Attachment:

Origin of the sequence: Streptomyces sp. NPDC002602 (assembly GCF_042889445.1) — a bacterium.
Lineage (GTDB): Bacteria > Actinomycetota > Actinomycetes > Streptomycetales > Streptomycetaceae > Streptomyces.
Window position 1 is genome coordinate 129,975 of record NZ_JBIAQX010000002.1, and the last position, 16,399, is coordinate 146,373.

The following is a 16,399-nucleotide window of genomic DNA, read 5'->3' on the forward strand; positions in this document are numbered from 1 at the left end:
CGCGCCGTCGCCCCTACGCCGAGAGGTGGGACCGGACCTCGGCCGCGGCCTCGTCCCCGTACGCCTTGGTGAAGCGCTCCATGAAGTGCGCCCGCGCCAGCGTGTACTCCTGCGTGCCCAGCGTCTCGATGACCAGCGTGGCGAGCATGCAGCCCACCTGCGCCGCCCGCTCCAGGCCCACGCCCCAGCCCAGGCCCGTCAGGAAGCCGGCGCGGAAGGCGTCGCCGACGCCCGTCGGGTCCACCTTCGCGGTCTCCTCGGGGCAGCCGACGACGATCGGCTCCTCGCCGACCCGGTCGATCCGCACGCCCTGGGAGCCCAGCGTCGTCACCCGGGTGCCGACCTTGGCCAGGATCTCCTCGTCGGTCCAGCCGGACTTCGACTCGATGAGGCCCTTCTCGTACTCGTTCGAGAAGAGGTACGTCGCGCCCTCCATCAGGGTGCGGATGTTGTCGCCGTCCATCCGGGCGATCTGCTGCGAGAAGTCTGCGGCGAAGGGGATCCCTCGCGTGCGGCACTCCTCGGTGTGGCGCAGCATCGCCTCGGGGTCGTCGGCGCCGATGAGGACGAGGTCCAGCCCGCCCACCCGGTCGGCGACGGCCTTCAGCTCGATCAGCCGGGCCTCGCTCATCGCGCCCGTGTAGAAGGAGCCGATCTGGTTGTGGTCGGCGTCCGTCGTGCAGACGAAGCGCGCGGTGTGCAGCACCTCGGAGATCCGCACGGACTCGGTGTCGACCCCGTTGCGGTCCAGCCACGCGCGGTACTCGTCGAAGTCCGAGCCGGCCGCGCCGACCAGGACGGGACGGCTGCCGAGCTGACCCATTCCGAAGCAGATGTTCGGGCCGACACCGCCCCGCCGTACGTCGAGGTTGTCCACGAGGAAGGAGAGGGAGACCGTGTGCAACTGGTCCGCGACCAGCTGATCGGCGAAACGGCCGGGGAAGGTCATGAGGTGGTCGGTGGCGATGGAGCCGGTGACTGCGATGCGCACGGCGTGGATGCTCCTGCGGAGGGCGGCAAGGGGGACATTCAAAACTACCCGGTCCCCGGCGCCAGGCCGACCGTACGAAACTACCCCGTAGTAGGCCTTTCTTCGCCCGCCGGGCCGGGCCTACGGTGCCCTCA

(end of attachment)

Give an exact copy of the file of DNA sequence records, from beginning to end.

Origin of the sequence: Streptomyces sp. NPDC002602 (assembly GCF_042889445.1) — a bacterium.
Lineage (GTDB): Bacteria > Actinomycetota > Actinomycetes > Streptomycetales > Streptomycetaceae > Streptomyces.
Window position 1 is genome coordinate 129,975 of record NZ_JBIAQX010000002.1, and the last position, 16,399, is coordinate 146,373.

The following is a 16,399-nucleotide window of genomic DNA, read 5'->3' on the forward strand; positions in this document are numbered from 1 at the left end:
CGCGCCGTCGCCCCTACGCCGAGAGGTGGGACCGGACCTCGGCCGCGGCCTCGTCCCCGTACGCCTTGGTGAAGCGCTCCATGAAGTGCGCCCGCGCCAGCGTGTACTCCTGCGTGCCCAGCGTCTCGATGACCAGCGTGGCGAGCATGCAGCCCACCTGCGCCGCCCGCTCCAGGCCCACGCCCCAGCCCAGGCCCGTCAGGAAGCCGGCGCGGAAGGCGTCGCCGACGCCCGTCGGGTCCACCTTCGCGGTCTCCTCGGGGCAGCCGACGACGATCGGCTCCTCGCCGACCCGGTCGATCCGCACGCCCTGGGAGCCCAGCGTCGTCACCCGGGTGCCGACCTTGGCCAGGATCTCCTCGTCGGTCCAGCCGGACTTCGACTCGATGAGGCCCTTCTCGTACTCGTTCGAGAAGAGGTACGTCGCGCCCTCCATCAGGGTGCGGATGTTGTCGCCGTCCATCCGGGCGATCTGCTGCGAGAAGTCTGCGGCGAAGGGGATCCCTCGCGTGCGGCACTCCTCGGTGTGGCGCAGCATCGCCTCGGGGTCGTCGGCGCCGATGAGGACGAGGTCCAGCCCGCCCACCCGGTCGGCGACGGCCTTCAGCTCGATCAGCCGGGCCTCGCTCATCGCGCCCGTGTAGAAGGAGCCGATCTGGTTGTGGTCGGCGTCCGTCGTGCAGACGAAGCGCGCGGTGTGCAGCACCTCGGAGATCCGCACGGACTCGGTGTCGACCCCGTTGCGGTCCAGCCACGCGCGGTACTCGTCGAAGTCCGAGCCGGCCGCGCCGACCAGGACGGGACGGCTGCCGAGCTGACCCATTCCGAAGCAGATGTTCGGGCCGACACCGCCCCGCCGTACGTCGAGGTTGTCCACGAGGAAGGAGAGGGAGACCGTGTGCAACTGGTCCGCGACCAGCTGATCGGCGAAACGGCCGGGGAAGGTCATGAGGTGGTCGGTGGCGATGGAGCCGGTGACTGCGATGCGCACGGCGTGGATGCTCCTGCGGAGGGCGGCAAGGGGGACATTCAAAACTACCCGGTCCCCGGCGCCAGGCCGACCGTACGAAACTACCCCGTAGTAGGCCTTTCTTCGCCCGCCGGGCCGGGCCTACGGTGCCCTCA